Move over, “Pharma Bro.” A new CEO is in the running as the pharmaceutical industry’s most despised executive after claiming he has the “moral” right to raise the price of a crucial antibiotic.
Nirmal Mulye, chief executive of drug company Nostrum Laboratories, is facing fierce backlash after telling the Financial Times this week that he has a “moral requirement” to charge as much money as possible for lifesaving drugs.
Nostrum, a Missouri-based company that claims its mission is to “market competitively priced quality products that offer maximum benefits to patients,” has come under scrutiny for quadrupling the price of an antibiotic drug from $474.74 to $2,393 per bottle.
The drug, nitrofurantoin, is listed by the World Health Organization as essential medicine for “basic healthcare systems.” It’s been on the market since 1953 and is used to treat bladder infections.
Mulye compared his decision to inflate the price to an art dealer who sells “a painting for half a billion dollars” and said he was in the medicine business to “make money.”
If that wasn’t infuriating enough, he went one further when he defended the actions of Martin Shkreli, the smirking “Pharma Bro” who jacked up the price of a lifesaving cancer drug, was convicted on an unrelated fraud charge and ended up crying in court when he was sentenced to seven years behind bars.
“I agree with Martin Shkreli that when he raised the price of his drug he was within his rights because he had to reward his shareholders,” Mulye declared.
But he has been slammed for his tone-deaf comments.
Scott Gottlieb, commissioner of the Food and Drug Administration, who tweeted: “There’s no moral imperative to price gouge and take advantage of patients.”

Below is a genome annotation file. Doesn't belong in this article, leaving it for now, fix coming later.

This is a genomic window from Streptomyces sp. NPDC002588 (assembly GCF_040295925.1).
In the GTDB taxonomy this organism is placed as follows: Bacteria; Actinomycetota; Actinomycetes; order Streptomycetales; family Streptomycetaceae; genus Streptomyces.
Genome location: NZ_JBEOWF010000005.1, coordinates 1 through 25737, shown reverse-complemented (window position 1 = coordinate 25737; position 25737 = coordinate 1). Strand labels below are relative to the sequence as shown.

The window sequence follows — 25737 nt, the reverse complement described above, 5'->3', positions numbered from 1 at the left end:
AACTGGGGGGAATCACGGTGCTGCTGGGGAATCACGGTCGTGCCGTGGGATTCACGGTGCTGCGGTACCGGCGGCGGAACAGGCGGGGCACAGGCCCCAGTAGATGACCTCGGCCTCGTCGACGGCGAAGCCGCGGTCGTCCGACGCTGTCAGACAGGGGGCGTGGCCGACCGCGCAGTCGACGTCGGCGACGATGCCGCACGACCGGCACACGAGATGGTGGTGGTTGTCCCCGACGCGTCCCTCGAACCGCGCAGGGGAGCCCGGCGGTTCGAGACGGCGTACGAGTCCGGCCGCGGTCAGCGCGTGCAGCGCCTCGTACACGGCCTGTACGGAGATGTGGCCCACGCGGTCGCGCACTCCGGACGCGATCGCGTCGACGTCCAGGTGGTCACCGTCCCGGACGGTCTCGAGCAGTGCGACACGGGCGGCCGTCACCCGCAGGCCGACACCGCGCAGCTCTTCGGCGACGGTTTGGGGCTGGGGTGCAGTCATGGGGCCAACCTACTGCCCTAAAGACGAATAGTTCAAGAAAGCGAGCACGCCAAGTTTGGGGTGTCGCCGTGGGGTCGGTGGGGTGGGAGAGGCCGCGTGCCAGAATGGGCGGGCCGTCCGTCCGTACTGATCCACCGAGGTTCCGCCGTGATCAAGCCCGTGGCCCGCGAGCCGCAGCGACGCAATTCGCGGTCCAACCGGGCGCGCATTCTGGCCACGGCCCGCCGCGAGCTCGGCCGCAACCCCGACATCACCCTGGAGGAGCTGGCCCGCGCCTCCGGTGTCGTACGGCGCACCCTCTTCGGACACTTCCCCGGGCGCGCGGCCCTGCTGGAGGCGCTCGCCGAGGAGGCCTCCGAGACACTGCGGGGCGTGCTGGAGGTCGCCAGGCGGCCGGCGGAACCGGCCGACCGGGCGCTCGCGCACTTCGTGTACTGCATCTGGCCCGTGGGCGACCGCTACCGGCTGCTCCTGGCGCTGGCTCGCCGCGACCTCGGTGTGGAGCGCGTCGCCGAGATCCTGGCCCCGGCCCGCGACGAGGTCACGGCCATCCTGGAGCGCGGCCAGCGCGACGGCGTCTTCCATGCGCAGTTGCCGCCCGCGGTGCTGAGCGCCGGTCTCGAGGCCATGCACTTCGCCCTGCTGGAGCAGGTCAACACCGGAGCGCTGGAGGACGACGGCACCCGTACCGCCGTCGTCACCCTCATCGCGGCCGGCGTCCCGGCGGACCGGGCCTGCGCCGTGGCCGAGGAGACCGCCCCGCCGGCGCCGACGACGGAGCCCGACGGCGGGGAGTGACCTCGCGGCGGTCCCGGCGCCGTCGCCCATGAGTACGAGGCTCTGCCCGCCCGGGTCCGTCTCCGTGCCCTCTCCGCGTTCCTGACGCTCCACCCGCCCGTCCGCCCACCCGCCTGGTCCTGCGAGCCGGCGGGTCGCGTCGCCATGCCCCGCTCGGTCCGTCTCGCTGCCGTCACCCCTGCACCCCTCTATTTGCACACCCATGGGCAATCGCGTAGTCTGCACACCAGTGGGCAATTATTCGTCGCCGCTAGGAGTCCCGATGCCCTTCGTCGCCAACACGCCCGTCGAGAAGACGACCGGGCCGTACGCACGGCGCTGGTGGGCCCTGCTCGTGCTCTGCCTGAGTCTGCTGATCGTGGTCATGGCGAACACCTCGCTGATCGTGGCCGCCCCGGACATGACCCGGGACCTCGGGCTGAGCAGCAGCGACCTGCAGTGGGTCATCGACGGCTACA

Gottlieb says the FDA will push for competition so those “with no regard to public health consequences can’t take advantage of patients who need medicine.”
Despite the online outrage, there hasn’t been much progress made by the Trump administration to rein in price gougers.
Shortly after he was elected, President Trump claimed he was just the guy who would put big pharma in its place.
“They’re getting away with murder,” he said in January 2017.
While he’s managed to shame some drug makers on social media, promises made to delay or roll back efforts have been mostly cosmetic.
Michael Rea, founder and CEO of RX Savings Solutions, told Bloomberg Radio one way to push back on price hikes is for consumers to know what they are paying for and what options are available to them.
He adds that price increases aren’t always on specialty drugs and have started affecting generic drugs as well.
A recent analysis from RX Savings Solutions found six triple-digit price increases on medication between August 30 to September 7, including one on a generic drug.
Mulye, meanwhile, has walked back some of his comments. During a telephone interview with CNBC, he claimed he was not defending Shkreli’s controversial tactics but instead was shedding light on the inefficiencies at the FDA.
“What I said was the conditions under which Shkreli could do what he did were created by the FDA. That is the real story.”